a simple test in allusions
Thread poster: fidaa2007

Local time: 12:25
English to Arabic
+ ...
Feb 3, 2009

When we read a text that is full of allusions, (proper name and key phrase allusions)we need to recognize the allusions first and then understand them and what they allude to.
in the following poitic line that is translated from Arabic into English, there are two allusions, a proper name and a key phrase, i need from you is to tell me first if you recognized them or not and if yes, to tell if you got what they allude to.
please note "that I'm posting this assignment for the purpose of study and research and that I'm not interested in any political/religious comments from others"

O my brethren in God, in blood, in Arabism, in hope,
Arise, for tyrants are laid low,
And light has dispelled the night.
Guard well the Arab revolution
That crushed the "comrades," cast down the oppressors,
For Tammuz, his splendor once stolen by the traitors,
Has arisen, and Iraq is reborn

thanks in advance

[Edited at 2009-02-03 21:06 GMT]

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Franziska Zezulka
Local time: 11:25
Arabic to German
+ ...
Allusions Mar 13, 2009

I will try to answer your question, though you posted it quite a while ago, hope this will still be useful.

Allusions are extremely difficult to translate. First, one has to recognize them, oneself. Second comes the question who the readers will be. This will influence third: there's the choice between leaving them that way (like names, dates...) or changing them.

In your example below, you obviously understood the allusions yourself, as you are a native Arab speaker, but now there's the choice to be made whether the readers of your translation will grasp it. Me having studied Arabic at university, I know at least a few things about its language, style, history, etc., so I can guess what is meant by most of the phrases. But I'm not sure what key words you are playing at - I suppose it might be the "Arab revolution" (1916) and "Tammuz" (either the Arab and Hebrew word for the month June/July or an old Babylonian/Sumeric fertility god). But in my opinion this whole short part is full of allusions.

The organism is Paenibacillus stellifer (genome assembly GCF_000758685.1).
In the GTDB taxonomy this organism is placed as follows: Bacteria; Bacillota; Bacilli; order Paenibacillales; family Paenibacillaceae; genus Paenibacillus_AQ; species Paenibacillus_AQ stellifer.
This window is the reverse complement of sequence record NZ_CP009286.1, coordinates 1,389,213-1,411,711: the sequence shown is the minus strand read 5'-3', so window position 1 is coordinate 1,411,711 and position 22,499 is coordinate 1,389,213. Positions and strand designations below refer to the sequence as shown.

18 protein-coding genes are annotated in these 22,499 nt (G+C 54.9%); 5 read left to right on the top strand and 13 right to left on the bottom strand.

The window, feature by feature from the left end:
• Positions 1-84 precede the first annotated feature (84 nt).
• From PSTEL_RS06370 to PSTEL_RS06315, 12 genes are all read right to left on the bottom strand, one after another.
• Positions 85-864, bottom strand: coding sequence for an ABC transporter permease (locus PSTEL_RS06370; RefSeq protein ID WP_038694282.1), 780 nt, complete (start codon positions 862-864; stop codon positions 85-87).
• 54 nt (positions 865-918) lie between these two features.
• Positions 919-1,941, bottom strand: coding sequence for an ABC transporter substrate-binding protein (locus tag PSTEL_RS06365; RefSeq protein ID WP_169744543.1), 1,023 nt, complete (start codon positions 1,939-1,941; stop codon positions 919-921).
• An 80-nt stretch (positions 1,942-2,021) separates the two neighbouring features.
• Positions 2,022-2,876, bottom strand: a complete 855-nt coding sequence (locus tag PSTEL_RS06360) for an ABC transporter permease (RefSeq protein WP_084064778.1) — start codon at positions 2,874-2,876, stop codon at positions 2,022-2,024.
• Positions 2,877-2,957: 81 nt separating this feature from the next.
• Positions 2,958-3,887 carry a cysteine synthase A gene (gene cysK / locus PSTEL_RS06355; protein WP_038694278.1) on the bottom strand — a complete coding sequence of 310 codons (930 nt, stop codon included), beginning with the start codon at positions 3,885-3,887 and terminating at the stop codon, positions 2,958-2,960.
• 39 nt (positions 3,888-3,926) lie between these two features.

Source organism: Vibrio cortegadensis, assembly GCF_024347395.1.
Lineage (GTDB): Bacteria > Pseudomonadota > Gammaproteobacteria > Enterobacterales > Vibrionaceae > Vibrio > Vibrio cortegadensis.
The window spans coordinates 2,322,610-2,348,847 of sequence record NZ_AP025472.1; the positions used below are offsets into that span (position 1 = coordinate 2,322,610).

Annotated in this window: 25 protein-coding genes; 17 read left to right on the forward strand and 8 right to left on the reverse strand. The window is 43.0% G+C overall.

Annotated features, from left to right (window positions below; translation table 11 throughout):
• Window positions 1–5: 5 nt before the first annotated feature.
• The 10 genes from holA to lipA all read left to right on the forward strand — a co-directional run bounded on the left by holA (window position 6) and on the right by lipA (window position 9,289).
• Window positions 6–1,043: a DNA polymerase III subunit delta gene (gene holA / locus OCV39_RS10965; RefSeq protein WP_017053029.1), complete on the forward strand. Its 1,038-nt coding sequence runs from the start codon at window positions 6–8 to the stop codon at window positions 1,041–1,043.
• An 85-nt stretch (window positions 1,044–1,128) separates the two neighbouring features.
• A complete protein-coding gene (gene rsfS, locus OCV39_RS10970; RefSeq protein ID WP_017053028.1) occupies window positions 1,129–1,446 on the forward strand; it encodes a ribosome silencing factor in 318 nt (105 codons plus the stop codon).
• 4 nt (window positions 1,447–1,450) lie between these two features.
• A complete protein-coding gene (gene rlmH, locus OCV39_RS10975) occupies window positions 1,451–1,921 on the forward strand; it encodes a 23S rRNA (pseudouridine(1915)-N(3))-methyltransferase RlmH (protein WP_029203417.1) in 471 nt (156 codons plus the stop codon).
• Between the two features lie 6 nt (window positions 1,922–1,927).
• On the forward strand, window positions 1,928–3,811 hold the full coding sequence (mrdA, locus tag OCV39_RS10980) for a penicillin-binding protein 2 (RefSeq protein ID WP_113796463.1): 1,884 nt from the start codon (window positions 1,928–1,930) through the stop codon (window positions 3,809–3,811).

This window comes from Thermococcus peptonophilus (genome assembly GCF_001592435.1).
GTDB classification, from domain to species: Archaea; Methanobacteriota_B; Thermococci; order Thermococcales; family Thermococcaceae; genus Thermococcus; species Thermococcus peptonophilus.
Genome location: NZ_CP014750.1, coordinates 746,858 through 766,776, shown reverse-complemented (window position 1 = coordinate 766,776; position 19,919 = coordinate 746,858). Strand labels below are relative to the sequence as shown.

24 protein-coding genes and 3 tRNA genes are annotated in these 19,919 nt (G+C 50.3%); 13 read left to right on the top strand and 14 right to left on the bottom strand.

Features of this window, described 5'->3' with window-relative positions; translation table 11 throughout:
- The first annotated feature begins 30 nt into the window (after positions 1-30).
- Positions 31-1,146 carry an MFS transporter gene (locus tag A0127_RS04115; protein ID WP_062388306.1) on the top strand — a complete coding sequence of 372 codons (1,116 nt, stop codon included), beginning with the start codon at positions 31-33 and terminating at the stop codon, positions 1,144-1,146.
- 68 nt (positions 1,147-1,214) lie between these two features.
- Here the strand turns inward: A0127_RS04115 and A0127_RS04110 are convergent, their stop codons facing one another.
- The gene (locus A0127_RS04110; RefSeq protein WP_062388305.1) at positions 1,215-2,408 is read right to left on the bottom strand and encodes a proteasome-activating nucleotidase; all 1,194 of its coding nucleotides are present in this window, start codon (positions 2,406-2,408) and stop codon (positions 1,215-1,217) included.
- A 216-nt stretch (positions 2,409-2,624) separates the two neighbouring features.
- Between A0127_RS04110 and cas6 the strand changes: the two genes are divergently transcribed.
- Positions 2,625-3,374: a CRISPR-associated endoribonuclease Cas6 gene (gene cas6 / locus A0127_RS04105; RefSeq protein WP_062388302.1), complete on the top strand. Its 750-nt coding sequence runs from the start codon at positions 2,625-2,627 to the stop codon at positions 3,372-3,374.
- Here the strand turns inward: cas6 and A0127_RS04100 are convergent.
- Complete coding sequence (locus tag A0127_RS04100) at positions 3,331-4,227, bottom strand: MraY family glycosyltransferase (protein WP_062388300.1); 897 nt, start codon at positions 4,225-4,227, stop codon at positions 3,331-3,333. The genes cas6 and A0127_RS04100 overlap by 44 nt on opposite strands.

Now it would be interesting to hear some opinions of translators not at all familiar with Arabic, whether they would understand any of the possible allusions (or the poem as a whole).

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Kathryn Sanderson  Identity Verified
United States
Local time: 05:25
French to English
My test results Mar 31, 2009


This is even later, but I hope it's still useful in a general way....

I'm American, with no knowledge of Arabic and a background in literary criticism. I recognize that the poem has allusions to history and culture, but I don't get what they allude to, except in a very general way. Without consulting any reference materials, I would conclude that the poem refers to the struggle and victory of Arabism (Pan-Arabism?) over Western colonial ("oppressors") and Soviet (" 'comrades' ") influences. I would probably look up "Arabism" and "Tammuz" as starting points to better understanding.

In short, I would understand the tone and the general subject matter of the poem, but not the specific historical and cultural allusions. I would need to look those up to make fuller sense of the poem.

Hope this helps!


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